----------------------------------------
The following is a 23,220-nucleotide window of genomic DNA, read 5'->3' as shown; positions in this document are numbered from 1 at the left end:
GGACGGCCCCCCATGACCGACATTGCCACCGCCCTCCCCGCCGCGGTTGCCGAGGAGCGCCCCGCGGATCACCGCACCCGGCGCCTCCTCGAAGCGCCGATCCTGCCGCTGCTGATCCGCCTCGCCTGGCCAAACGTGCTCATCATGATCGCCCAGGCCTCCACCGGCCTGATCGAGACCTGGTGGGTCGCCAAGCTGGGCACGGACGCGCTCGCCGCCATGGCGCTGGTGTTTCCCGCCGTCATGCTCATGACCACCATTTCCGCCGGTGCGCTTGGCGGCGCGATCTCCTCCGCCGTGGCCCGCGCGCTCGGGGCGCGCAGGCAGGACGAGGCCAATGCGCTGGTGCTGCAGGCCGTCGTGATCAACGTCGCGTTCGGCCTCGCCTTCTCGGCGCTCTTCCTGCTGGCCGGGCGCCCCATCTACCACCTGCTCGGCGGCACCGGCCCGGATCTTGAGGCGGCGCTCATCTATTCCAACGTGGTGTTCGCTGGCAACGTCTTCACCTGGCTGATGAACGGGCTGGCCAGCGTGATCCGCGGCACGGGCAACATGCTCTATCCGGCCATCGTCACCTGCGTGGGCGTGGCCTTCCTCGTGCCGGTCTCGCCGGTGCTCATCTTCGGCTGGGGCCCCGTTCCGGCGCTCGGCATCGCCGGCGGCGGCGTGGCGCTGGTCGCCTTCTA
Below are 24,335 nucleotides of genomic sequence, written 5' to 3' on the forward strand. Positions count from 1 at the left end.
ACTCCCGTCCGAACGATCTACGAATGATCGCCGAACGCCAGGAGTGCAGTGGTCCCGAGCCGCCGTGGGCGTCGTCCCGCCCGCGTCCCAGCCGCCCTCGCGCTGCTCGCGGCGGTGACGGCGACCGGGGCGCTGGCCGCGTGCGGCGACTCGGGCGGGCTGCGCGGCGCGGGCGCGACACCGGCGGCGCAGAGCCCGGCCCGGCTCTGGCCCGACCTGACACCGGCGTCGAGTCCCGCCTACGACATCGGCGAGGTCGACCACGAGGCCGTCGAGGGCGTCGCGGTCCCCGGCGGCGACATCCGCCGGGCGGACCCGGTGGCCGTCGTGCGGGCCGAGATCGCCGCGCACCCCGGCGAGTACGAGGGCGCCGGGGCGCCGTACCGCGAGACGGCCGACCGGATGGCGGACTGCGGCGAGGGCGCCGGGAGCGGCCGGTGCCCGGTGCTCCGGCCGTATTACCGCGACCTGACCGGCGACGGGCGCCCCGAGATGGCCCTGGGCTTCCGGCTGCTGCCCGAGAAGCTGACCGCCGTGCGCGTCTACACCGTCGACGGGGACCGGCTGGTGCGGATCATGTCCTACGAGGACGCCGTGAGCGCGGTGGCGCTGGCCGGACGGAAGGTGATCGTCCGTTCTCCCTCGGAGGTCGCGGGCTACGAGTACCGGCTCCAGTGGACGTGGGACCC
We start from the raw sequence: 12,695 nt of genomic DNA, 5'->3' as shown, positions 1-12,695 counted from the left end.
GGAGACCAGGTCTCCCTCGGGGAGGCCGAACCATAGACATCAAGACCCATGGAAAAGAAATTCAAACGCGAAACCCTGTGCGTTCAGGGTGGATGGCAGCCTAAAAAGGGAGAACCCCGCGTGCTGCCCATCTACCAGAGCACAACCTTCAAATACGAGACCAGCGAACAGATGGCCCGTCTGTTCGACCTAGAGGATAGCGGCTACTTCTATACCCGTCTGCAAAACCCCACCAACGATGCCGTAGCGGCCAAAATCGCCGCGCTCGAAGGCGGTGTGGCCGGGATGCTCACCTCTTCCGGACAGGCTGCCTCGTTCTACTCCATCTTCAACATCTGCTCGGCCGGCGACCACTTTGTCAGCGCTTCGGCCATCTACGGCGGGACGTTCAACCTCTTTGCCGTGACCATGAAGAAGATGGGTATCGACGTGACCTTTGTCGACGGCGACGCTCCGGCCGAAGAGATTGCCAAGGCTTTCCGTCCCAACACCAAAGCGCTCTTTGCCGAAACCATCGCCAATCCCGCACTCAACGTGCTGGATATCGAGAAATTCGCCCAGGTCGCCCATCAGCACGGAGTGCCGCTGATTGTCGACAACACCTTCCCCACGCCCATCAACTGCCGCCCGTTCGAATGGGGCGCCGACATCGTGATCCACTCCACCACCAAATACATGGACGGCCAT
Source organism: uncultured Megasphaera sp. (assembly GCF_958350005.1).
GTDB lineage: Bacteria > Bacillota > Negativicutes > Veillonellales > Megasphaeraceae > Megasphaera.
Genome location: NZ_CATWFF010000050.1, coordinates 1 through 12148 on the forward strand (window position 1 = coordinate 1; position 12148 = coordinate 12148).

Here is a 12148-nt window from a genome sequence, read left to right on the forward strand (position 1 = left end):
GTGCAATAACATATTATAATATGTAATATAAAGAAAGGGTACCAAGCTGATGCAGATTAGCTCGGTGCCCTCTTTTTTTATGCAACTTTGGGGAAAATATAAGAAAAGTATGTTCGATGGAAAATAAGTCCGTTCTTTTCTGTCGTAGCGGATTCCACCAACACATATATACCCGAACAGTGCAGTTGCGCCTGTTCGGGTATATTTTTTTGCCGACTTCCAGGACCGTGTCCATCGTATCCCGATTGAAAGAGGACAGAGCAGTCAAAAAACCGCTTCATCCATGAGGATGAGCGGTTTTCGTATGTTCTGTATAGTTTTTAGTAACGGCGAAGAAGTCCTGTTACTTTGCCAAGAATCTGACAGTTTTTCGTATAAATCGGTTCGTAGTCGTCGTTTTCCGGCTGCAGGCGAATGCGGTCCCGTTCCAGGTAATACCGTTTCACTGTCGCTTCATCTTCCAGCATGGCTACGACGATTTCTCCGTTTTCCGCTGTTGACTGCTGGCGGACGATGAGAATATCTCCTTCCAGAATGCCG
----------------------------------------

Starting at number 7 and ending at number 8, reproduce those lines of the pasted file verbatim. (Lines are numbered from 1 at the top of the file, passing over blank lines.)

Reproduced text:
Source organism: uncultured Megasphaera sp. (assembly GCF_958350005.1).
GTDB lineage: Bacteria > Bacillota > Negativicutes > Veillonellales > Megasphaeraceae > Megasphaera.